Remember, if you do need to do the lower gasket in the future, you have to repeat all of the above. If you do the fuel rail gaskets in the future, you have to at least remove the upper intake again. If you have a 1997 Ranger/Exploder/Aerostar, there is an issue (and a TSB) for the fuel rail gasket. It seems to go bad and cause a P0174 and P0171 lean code. I would go ahead and do the fuel rail gasket at the very least. It will only add about 15 bucks to your cost and very little extra labor.

The lower gasket set will cost you about $56 bucks more, but will be worth it in terms of tearing down the upper engine again. If you do go this route, go to the Dealership and get the Ford lower gasket. It is better. And it cost me only a few bucks more than it would if I got it at AutoZone/O’Rielly. The Ford set has all rubber seals, where the AutoZone/O’Reilly Felpro set has cork. My local Ford dealer had to order it, but had it there the next day. (ordered on lunch hour Thursday, and picked it up on lunch hour on Friday.)

So you decided that you need more abuse and are going to do the lower intake and fuel rail gaskets! Well here you go:

I went and removed the lower intake/fuel rail as a unit and did the fuel rail gaskets on the workbench out of the truck. Made it much easier to clean the gasket surfaces and injector o-ring areas.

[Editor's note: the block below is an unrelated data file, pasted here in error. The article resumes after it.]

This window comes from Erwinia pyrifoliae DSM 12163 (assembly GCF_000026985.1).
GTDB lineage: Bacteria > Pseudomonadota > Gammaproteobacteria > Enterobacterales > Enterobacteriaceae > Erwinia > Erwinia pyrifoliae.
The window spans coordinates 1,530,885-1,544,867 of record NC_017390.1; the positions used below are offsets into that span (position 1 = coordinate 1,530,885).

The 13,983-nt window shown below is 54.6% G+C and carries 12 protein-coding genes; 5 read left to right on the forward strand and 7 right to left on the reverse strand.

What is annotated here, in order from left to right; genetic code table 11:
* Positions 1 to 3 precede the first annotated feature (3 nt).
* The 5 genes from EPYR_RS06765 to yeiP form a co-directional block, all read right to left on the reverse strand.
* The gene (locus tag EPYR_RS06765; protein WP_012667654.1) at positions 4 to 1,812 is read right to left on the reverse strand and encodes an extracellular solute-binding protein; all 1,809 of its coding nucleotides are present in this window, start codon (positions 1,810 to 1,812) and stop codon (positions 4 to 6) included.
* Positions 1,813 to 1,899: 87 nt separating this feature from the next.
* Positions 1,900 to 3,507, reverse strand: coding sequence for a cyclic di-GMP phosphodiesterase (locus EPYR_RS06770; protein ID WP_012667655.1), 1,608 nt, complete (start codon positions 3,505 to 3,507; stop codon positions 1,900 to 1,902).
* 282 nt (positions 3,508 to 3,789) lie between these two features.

Lower intake gasket: Please refer to pictures below.

(4.0 pic-7 – Click To Enlarge)

(4.0 pic-8 – Click To Enlarge)

(4.0 pic-9 – Click To Enlarge)

(4.0 pic-10 – Click To Enlarge)

1. Remove thermostat housing. It is held on by three 10mm bolts. Note the position and orientation of the thermostat.

2. Pitch the old thermostat.

3. Disconnect vacuum line from fuel pressure regulator.

4. Remove fuel line and fuel return line from fuel rail. Use adjustable wrench. They are two different size nuts. Be careful, the fuel rail will be pressurized. Put a shop towel around the first nut you loosen to catch the spray of fuel.

5. Remove the eight 10mm bolts holding the lower intake in.

6. Remove intake assembly.

7. Remove lower intake gasket and thoroughly clean gasket mating surfaces in the engine and on the lower intake. Be careful not to get any debris in the engine.

8. IF you are doing the fuel rail gaskets, do so now (see below).

9. Put new lower intake gasket set in. put RTV silicone in the areas where the heads meet the engine block on both sides of the gasket. This will help with any imperfections in the surfaces where these parts join.

10. Set the lower intake assembly in and put the 8 bolts back in. torque them in this sequence:

3 5 7 2
1 6 8 4

First tighten down to 2.5 N*m (22lb *in)

Second tighten to 10 N*m (88lb * in)

Third tighten to 13 N*m (115 lb* in)

Finally, tighten to 14-18 N*m (11-13 lb *ft)

11. Put a new 195 degree thermostat with the jiggle valve in the up position into the intake and put the thermostat housing back on.